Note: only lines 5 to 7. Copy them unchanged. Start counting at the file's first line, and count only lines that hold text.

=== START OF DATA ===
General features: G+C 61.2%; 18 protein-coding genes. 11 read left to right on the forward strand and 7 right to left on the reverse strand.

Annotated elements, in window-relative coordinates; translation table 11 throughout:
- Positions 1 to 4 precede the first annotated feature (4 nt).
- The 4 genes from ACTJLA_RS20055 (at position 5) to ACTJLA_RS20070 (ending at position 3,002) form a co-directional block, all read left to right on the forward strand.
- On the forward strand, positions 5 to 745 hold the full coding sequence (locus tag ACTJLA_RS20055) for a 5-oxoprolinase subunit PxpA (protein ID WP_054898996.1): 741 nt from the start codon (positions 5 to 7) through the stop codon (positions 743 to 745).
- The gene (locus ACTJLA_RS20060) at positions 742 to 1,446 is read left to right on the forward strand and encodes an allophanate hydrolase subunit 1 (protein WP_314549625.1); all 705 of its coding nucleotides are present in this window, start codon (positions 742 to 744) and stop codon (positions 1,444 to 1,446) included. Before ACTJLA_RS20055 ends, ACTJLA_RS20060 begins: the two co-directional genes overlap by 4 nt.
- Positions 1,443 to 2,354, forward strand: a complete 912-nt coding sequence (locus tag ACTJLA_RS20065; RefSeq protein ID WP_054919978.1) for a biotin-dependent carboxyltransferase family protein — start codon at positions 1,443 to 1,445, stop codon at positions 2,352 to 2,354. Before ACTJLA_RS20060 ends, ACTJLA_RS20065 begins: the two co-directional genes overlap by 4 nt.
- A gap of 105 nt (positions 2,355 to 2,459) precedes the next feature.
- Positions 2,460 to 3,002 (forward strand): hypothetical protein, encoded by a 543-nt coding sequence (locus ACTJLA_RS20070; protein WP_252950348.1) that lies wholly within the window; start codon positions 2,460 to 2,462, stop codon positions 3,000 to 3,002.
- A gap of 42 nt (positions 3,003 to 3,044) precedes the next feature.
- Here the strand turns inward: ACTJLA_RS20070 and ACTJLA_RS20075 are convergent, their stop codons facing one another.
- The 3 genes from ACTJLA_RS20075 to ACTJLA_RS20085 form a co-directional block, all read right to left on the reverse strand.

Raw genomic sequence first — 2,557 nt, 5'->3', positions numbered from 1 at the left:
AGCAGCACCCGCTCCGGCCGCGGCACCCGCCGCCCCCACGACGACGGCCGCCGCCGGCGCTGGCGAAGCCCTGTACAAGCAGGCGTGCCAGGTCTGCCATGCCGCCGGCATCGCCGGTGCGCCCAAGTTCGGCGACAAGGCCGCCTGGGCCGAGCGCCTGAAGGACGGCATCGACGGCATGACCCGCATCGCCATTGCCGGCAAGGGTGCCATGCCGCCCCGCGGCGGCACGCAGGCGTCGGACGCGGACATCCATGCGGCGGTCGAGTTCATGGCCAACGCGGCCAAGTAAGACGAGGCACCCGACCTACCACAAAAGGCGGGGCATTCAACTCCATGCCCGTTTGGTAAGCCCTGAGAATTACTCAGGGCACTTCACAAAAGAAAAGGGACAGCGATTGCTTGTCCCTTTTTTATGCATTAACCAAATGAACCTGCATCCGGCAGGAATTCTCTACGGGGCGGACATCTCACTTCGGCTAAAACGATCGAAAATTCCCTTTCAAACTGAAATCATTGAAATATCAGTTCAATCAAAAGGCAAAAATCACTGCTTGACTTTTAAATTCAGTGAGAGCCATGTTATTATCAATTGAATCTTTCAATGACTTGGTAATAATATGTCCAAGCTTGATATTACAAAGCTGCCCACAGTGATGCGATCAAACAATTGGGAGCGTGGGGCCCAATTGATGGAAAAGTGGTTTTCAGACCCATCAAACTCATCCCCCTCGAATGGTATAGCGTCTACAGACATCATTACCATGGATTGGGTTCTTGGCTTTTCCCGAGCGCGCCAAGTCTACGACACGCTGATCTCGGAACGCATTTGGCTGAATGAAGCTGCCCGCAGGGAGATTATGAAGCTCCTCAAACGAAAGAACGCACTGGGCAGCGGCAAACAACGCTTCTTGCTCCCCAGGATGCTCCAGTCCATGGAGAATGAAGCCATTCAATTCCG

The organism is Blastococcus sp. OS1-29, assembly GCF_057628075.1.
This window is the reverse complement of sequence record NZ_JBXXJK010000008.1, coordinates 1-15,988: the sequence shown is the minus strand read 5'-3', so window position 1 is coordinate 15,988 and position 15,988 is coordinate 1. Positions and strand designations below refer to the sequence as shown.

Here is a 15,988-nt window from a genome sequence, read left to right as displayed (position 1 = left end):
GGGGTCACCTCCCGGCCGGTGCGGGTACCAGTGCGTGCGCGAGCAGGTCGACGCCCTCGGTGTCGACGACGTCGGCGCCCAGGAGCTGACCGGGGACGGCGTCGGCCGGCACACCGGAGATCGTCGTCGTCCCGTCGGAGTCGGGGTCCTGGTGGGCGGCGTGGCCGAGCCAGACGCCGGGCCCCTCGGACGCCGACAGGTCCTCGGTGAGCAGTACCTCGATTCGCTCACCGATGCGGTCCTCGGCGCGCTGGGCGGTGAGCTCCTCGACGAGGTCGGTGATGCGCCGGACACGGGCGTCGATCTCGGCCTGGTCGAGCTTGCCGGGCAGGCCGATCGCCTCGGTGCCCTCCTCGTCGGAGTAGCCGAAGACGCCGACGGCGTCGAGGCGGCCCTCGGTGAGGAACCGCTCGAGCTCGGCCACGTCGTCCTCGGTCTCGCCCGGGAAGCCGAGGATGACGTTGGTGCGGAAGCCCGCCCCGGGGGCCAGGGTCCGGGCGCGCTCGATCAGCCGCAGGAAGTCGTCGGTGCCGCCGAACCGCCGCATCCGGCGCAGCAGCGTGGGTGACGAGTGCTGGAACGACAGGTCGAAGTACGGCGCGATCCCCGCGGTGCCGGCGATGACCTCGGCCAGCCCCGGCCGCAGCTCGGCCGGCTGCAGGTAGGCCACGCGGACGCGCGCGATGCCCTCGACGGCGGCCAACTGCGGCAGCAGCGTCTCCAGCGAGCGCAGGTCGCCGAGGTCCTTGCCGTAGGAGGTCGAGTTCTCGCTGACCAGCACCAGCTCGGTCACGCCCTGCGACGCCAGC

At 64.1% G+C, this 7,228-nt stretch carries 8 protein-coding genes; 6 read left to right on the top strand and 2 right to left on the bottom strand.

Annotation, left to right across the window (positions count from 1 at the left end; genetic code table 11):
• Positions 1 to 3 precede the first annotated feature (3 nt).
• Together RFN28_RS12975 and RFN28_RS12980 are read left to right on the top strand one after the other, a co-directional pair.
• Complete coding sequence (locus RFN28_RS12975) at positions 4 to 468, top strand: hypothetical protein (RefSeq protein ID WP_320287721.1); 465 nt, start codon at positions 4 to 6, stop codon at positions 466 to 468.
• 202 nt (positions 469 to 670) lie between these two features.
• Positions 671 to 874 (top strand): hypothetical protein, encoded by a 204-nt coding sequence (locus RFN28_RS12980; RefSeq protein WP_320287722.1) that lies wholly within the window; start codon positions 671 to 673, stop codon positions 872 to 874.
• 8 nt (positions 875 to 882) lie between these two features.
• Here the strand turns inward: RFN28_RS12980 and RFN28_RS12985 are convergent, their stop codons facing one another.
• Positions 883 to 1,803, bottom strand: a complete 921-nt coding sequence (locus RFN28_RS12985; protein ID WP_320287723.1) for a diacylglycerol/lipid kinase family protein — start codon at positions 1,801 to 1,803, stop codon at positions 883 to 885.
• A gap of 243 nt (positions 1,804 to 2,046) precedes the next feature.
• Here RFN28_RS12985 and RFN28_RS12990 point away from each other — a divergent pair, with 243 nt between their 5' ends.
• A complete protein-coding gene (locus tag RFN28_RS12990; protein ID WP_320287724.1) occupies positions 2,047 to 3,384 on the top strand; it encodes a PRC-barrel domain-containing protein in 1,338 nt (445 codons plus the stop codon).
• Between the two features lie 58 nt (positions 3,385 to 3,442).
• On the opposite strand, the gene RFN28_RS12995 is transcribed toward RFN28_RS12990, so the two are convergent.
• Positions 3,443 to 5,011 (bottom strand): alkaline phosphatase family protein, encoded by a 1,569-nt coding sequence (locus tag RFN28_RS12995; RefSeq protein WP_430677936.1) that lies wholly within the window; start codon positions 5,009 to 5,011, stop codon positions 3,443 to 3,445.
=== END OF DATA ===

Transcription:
- On the forward strand, positions 5 to 745 hold the full coding sequence (locus tag ACTJLA_RS20055) for a 5-oxoprolinase subunit PxpA (protein ID WP_054898996.1): 741 nt from the start codon (positions 5 to 7) through the stop codon (positions 743 to 745).
- The gene (locus ACTJLA_RS20060) at positions 742 to 1,446 is read left to right on the forward strand and encodes an allophanate hydrolase subunit 1 (protein WP_314549625.1); all 705 of its coding nucleotides are present in this window, start codon (positions 742 to 744) and stop codon (positions 1,444 to 1,446) included. Before ACTJLA_RS20055 ends, ACTJLA_RS20060 begins: the two co-directional genes overlap by 4 nt.
- Positions 1,443 to 2,354, forward strand: a complete 912-nt coding sequence (locus tag ACTJLA_RS20065; RefSeq protein ID WP_054919978.1) for a biotin-dependent carboxyltransferase family protein — start codon at positions 1,443 to 1,445, stop codon at positions 2,352 to 2,354. Before ACTJLA_RS20060 ends, ACTJLA_RS20065 begins: the two co-directional genes overlap by 4 nt.